New Jersey governor claimed federal aid would reduce the need for tax increases.
WASHINGTON – For the past year, Gov. James E. McGreevey (D) blamed President George W. Bush for his budget problems. The governor actually used his February 4th budget address to blast President Bush for turning his "back on states all across the nation," and thus, proposed increasing taxes on working families by another $700 million. This proposal came on top of the $2.43 billion tax increase the previous year.
But the criticism did not stop at that speech and since then, the governor has stepped up his rhetoric. On May 10th, McGreevey provided the Democratic response to President Bush\’s weekly radio address, and claimed: "State budget deficits will force tax increases and service cuts that will only hurt the economy, yet the stimulus package offered by the President fails to provide a single dollar in aid to the States. "
But critics of the governor call this "mincing of words." Taxpayer advocate Grover Norquist, who heads Americans for Tax Reform in Washington, DC, said, "after McGreevey spent the past six months blaming President Bush for the state\’s budget situation and whining for a federal bailout to prevent raising taxes, it is evident the Governor was never interested in fixing the state\’s budget problems – he was more interested in scoring political points. President Bush has delivered $561 million to the state and even now McGreevey is seeking to raise more taxes than originally proposed."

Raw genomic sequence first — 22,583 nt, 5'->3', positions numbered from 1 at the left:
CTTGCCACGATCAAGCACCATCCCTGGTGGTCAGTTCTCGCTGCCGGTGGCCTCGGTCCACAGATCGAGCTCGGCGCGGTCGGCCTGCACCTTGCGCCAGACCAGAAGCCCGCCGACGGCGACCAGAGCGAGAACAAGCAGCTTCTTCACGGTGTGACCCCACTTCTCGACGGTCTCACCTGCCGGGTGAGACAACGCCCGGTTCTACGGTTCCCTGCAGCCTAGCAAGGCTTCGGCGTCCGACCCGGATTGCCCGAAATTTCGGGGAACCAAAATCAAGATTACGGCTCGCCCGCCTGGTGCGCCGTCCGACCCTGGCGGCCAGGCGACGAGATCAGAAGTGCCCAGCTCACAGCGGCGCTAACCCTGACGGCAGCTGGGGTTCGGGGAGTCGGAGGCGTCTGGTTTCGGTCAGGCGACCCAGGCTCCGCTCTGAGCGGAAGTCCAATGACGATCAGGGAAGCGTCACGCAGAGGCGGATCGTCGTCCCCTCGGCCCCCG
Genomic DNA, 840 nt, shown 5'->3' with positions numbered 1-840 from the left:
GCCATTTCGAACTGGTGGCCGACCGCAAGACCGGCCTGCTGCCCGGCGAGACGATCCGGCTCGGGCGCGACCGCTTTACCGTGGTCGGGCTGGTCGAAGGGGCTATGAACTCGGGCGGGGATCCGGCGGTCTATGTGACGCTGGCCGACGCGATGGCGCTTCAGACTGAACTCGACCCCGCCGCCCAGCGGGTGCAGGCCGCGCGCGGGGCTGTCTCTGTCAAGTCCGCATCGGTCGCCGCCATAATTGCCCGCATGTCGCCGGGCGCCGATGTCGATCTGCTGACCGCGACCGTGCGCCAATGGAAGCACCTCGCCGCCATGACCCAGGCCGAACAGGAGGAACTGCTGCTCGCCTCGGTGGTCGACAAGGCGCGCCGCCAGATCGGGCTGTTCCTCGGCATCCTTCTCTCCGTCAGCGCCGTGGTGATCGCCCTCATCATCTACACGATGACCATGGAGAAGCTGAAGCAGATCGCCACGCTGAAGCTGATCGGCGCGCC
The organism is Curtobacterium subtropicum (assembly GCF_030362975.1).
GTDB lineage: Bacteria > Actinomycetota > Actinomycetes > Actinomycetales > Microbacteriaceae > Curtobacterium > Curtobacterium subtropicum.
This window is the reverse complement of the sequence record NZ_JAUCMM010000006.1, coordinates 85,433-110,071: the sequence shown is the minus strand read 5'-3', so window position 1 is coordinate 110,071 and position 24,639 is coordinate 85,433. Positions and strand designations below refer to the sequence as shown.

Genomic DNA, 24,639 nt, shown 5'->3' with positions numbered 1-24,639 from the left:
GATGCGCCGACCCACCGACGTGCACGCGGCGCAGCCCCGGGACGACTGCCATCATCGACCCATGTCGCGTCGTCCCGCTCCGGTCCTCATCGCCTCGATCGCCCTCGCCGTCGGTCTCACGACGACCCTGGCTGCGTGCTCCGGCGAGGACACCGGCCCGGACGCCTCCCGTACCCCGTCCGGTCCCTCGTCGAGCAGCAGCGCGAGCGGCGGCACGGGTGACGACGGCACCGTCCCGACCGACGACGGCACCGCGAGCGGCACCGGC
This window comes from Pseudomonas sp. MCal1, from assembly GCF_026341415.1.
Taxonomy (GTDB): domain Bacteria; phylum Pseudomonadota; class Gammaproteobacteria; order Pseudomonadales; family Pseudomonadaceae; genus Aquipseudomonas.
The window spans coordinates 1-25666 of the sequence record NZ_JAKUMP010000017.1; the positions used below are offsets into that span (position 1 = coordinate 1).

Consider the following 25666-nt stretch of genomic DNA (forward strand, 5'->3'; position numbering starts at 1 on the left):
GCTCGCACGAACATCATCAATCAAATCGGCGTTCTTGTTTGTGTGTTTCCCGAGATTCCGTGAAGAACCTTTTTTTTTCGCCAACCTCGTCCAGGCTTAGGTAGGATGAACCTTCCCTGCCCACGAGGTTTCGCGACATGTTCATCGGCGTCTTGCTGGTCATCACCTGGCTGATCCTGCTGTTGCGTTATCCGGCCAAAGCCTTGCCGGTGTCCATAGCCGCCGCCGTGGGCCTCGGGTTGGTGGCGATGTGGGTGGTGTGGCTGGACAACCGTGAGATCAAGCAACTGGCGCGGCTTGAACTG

A recent ATR analysis found that New Jersey is expected to receive more than $1.7 billion of new tax revenue in fiscal year 2004 without raising taxes. The revenue increase comes from $561 million of federal aid as part of President Bush\’s tax cut, $630 million of revenue that was underestimated in the fiscal year 2003 budget, and $600 million of new revenue stemming from improved economic growth. Yet, McGreevey continues to push ahead with more than $700 million of tax increases.
"There is absolutely no justification for raising taxes in the Garden State," continued Norquist. "With one stroke of the pen last month, President Bush saved Gov. McGreevey from having to raise taxes and cut property tax relief. Yet, McGreevey is about to squander this historic opportunity. Given the governor\’s abysmal approval ratings, he should spend less time attacking President Bush and more time seeking to fix his own budget problems."